So, yes, requiring engaged couples to attend a full NFP course is important, but how can it lead couples to the practice of marital chastity if it does not teach chastity? The goal of Church-related NFP instruction is not fertility awareness but Christian chastity. The NFP course offers bishops and priests an excellent opportunity to evangelize their young people, and it can make a difference.  Bishops and priests, however, need to ensure that the courses to which they are send couples are making a conscious effort to place NFP in the context of authentic, chaste Christian discipleship.  To see how we attempt this, you can read Chapter 1 of our online NFP How-to manual, Natural Family Planning, at the top of our home page.  Your comments will be welcomed. 

Catholic United for the Faith and all organizations that believe and teach the fullness of the faith, including the teaching of Humanae Vitae, have their work cut out for them.  Forty years from now, may our current twenties-and-thirties group see a Church in which marital chastity is part of their parish culture.  May they see a culture in which Catholics are decidedly different from the seculars and whose difference is having a positive influence on the culture of their communities. 

For more on John and Sheila Kippley’s outstanding natural family planning program and resources, visit www.NFPandmore.org.

4 responses

  1. Almost any practicing Catholic could easily fill a column with the disastrous effects of the sexual revolution that started with the acceptance of marital contraception. I suspect that the readers of the CUF Blog are all too well acquainted with the subject. The big question is this: What is to be done over the next 40 years?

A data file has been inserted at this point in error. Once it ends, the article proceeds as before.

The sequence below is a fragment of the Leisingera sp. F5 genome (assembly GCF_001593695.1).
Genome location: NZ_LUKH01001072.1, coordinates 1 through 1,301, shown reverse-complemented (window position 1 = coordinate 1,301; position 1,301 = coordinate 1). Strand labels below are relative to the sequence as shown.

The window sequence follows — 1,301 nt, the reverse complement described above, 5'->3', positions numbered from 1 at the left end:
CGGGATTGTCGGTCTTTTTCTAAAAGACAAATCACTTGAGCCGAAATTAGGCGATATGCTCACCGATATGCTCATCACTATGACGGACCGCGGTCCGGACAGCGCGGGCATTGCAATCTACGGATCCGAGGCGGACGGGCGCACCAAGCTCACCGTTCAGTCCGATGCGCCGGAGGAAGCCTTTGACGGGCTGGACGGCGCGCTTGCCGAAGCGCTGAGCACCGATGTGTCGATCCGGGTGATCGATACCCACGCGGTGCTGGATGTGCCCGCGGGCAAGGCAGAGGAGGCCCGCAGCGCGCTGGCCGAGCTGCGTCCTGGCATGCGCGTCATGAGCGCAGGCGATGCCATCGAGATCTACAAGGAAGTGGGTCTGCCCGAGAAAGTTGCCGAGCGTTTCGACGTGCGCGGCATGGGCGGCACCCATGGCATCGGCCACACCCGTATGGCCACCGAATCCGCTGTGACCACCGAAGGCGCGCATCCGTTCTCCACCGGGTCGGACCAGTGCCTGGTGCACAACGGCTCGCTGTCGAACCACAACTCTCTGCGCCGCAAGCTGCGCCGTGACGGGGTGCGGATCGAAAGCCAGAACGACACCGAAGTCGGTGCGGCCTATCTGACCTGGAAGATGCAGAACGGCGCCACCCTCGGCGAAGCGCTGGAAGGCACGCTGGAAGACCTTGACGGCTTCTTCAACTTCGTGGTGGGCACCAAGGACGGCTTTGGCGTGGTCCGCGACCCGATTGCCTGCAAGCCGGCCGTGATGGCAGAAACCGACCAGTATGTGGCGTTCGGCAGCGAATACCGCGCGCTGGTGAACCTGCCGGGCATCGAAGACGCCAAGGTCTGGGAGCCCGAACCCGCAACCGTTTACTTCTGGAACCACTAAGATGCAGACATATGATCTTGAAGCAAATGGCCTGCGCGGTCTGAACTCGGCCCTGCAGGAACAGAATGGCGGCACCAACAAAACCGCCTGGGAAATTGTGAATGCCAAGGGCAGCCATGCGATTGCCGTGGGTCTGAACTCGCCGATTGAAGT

A major challenge Catholics will face in the coming years (beyond maintaining fidelity to the Church) is proving, clearly and step-by-step, how the embracing of artificial birth control lead to “disastrous effects.” As correlation isn’t tantamount to causation, the connection between the two will need to be thoroughly revealed by using scientific arguments—with appeals to human biology, physiology, psychology, and sociology. To get people to take the tradeoff seriously, they need to be convinced that there is a tradeoff—in this case that the use of artificial birth control results in harmful effects.

  2. If this isn’t proof positive of the grave flaw in the NFP alternative to artificial birth control, I don’t know what is. It’s almost laughable that one would expect marital chastity to be taught in a program that doesn’t even attempt to emphasize the conditions necessary for which NFP may be used in the first place. The original reason, “grave”, which would give even the most casual thinker, pause, became “serious” which can mean anything the couple wants it to mean. Does anybody seriously think a whole lot of thought goes into the meaning of “just” as the Church understands it? NFP as it is taught today is, in my opinion, a grave injustice for more reasons than that it fails to teach chastity.

  3. Kyle, Allow me to suggest that you read Mary Eberstadt’s article in the current First Things dealing with the consequences of the acceptance of contraception. What makes her article especially interesting is that she quotes almost exclusively from the seculars about the social consequences of the contraceptive sexual revolution.
    Sarah, you give good evidence of the need for good translations. Humanae Vitae uses the term “seriis causis” in section 10. The more obvious translation is “serious cause.” I can agree with you that NFP instruction needs to teach the need for serious reason. I suspect that “just cause” may come across to some as simply “just cuz I want to.” Please keep in mind that the teaching of NFP is not uniform. Check out Chapter 1 of the NFP How-to manual at our website. If you like it, please recommend it to others.
    John Kippley
    http://www.NFPandmore.org